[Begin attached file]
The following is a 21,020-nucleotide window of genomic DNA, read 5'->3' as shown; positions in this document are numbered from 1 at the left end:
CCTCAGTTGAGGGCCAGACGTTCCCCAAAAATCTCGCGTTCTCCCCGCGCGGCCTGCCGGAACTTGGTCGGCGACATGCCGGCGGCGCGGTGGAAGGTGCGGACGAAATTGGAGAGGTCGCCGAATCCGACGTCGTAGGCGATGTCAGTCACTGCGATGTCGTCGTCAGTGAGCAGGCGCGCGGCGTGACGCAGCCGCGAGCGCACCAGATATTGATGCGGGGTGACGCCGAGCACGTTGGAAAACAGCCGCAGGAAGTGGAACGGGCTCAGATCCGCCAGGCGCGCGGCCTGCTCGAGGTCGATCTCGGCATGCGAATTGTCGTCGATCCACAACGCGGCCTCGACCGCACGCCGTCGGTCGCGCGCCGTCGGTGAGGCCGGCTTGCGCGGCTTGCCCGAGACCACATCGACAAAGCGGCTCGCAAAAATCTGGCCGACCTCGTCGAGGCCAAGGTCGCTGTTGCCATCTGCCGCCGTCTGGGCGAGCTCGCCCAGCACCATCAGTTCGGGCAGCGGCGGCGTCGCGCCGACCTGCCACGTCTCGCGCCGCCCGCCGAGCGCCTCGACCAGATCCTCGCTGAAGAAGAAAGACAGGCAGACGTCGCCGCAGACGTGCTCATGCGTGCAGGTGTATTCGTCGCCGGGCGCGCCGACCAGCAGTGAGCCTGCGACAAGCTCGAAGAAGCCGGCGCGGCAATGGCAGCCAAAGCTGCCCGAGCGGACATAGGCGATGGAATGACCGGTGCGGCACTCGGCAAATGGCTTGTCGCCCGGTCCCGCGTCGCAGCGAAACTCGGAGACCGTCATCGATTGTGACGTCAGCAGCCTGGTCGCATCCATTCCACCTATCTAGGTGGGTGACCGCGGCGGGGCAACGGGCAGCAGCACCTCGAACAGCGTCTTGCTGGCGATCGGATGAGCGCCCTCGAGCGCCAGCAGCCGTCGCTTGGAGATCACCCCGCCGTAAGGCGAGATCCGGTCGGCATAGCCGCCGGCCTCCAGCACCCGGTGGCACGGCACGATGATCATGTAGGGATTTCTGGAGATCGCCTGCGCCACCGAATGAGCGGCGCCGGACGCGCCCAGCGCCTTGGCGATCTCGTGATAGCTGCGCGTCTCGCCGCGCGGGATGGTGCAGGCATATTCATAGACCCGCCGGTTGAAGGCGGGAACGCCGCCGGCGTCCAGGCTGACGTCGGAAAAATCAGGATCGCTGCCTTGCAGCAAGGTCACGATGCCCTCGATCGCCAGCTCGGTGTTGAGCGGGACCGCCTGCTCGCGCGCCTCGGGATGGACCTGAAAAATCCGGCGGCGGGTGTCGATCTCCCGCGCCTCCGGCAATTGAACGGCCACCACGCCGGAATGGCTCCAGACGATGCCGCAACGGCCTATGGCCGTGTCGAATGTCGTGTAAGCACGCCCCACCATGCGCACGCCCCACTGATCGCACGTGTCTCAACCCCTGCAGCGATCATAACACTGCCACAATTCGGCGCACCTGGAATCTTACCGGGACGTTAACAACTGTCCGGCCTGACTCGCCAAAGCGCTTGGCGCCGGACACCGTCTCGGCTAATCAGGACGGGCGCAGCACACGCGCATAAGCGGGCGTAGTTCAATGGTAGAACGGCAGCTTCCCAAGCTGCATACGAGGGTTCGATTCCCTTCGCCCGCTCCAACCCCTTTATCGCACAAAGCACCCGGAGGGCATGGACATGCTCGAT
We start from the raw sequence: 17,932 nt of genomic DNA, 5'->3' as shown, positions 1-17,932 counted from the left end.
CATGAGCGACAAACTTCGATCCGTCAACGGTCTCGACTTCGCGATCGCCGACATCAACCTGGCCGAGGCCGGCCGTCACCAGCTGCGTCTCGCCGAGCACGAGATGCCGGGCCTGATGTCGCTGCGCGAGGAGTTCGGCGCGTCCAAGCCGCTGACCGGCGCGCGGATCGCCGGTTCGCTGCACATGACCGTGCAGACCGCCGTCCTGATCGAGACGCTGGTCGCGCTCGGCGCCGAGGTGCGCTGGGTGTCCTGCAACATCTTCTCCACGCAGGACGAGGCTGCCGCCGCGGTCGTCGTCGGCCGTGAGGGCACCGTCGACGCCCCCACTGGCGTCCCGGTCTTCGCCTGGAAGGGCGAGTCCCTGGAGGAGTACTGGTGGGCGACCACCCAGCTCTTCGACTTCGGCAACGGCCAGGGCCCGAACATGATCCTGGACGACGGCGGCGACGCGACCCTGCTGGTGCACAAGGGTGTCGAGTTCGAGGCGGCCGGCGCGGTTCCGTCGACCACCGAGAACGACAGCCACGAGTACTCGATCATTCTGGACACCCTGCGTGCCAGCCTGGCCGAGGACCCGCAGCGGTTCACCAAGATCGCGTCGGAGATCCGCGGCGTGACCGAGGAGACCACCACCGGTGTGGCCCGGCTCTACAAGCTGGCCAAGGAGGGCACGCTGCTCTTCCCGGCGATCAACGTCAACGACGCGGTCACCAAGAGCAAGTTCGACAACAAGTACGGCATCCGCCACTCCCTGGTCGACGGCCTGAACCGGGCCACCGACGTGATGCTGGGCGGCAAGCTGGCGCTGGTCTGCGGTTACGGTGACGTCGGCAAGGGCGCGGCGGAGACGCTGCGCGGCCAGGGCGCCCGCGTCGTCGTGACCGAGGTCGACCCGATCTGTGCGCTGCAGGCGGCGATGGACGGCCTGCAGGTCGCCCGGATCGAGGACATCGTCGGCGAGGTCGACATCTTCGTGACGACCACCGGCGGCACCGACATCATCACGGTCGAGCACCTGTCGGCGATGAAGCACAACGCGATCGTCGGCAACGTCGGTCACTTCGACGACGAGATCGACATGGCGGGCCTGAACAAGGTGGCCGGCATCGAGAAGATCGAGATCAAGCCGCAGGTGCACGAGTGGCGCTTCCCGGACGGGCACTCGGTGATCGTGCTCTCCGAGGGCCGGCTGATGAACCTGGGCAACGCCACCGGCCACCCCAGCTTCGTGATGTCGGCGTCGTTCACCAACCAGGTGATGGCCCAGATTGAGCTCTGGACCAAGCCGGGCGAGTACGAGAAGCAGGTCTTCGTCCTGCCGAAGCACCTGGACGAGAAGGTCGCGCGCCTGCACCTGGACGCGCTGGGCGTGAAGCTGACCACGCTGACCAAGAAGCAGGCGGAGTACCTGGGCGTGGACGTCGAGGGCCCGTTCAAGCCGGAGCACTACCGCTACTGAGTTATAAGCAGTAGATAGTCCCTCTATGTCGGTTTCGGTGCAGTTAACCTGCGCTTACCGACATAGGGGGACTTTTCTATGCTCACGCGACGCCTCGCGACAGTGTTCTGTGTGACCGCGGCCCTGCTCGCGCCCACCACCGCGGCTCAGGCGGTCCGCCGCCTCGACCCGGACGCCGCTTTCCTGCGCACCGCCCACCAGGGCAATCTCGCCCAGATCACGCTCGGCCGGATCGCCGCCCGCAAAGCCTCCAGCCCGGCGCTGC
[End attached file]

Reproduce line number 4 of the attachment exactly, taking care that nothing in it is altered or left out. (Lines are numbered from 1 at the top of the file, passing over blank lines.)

CATGAGCGACAAACTTCGATCCGTCAACGGTCTCGACTTCGCGATCGCCGACATCAACCTGGCCGAGGCCGGCCGTCACCAGCTGCGTCTCGCCGAGCACGAGATGCCGGGCCTGATGTCGCTGCGCGAGGAGTTCGGCGCGTCCAAGCCGCTGACCGGCGCGCGGATCGCCGGTTCGCTGCACATGACCGTGCAGACCGCCGTCCTGATCGAGACGCTGGTCGCGCTCGGCGCCGAGGTGCGCTGGGTGTCCTGCAACATCTTCTCCACGCAGGACGAGGCTGCCGCCGCGGTCGTCGTCGGCCGTGAGGGCACCGTCGACGCCCCCACTGGCGTCCCGGTCTTCGCCTGGAAGGGCGAGTCCCTGGAGGAGTACTGGTGGGCGACCACCCAGCTCTTCGACTTCGGCAACGGCCAGGGCCCGAACATGATCCTGGACGACGGCGGCGACGCGACCCTGCTGGTGCACAAGGGTGTCGAGTTCGAGGCGGCCGGCGCGGTTCCGTCGACCACCGAGAACGACAGCCACGAGTACTCGATCATTCTGGACACCCTGCGTGCCAGCCTGGCCGAGGACCCGCAGCGGTTCACCAAGATCGCGTCGGAGATCCGCGGCGTGACCGAGGAGACCACCACCGGTGTGGCCCGGCTCTACAAGCTGGCCAAGGAGGGCACGCTGCTCTTCCCGGCGATCAACGTCAACGACGCGGTCACCAAGAGCAAGTTCGACAACAAGTACGGCATCCGCCACTCCCTGGTCGACGGCCTGAACCGGGCCACCGACGTGATGCTGGGCGGCAAGCTGGCGCTGGTCTGCGGTTACGGTGACGTCGGCAAGGGCGCGGCGGAGACGCTGCGCGGCCAGGGCGCCCGCGTCGTCGTGACCGAGGTCGACCCGATCTGTGCGCTGCAGGCGGCGATGGACGGCCTGCAGGTCGCCCGGATCGAGGACATCGTCGGCGAGGTCGACATCTTCGTGACGACCACCGGCGGCACCGACATCATCACGGTCGAGCACCTGTCGGCGATGAAGCACAACGCGATCGTCGGCAACGTCGGTCACTTCGACGACGAGATCGACATGGCGGGCCTGAACAAGGTGGCCGGCATCGAGAAGATCGAGATCAAGCCGCAGGTGCACGAGTGGCGCTTCCCGGACGGGCACTCGGTGATCGTGCTCTCCGAGGGCCGGCTGATGAACCTGGGCAACGCCACCGGCCACCCCAGCTTCGTGATGTCGGCGTCGTTCACCAACCAGGTGATGGCCCAGATTGAGCTCTGGACCAAGCCGGGCGAGTACGAGAAGCAGGTCTTCGTCCTGCCGAAGCACCTGGACGAGAAGGTCGCGCGCCTGCACCTGGACGCGCTGGGCGTGAAGCTGACCACGCTGACCAAGAAGCAGGCGGAGTACCTGGGCGTGGACGTCGAGGGCCCGTTCAAGCCGGAGCACTACCGCTACTGAGTTATAAGCAGTAGATAGTCCCTCTATGTCGGTTTCGGTGCAGTTAACCTGCGCTTACCGACATAGGGGGACTTTTCTATGCTCACGCGACGCCTCGCGACAGTGTTCTGTGTGACCGCGGCCCTGCTCGCGCCCACCACCGCGGCTCAGGCGGTCCGCCGCCTCGACCCGGACGCCGCTTTCCTGCGCACCGCCCACCAGGGCAATCTCGCCCAGATCACGCTCGGCCGGATCGCCGCCCGCAAAGCCTCCAGCCCGGCGCTGC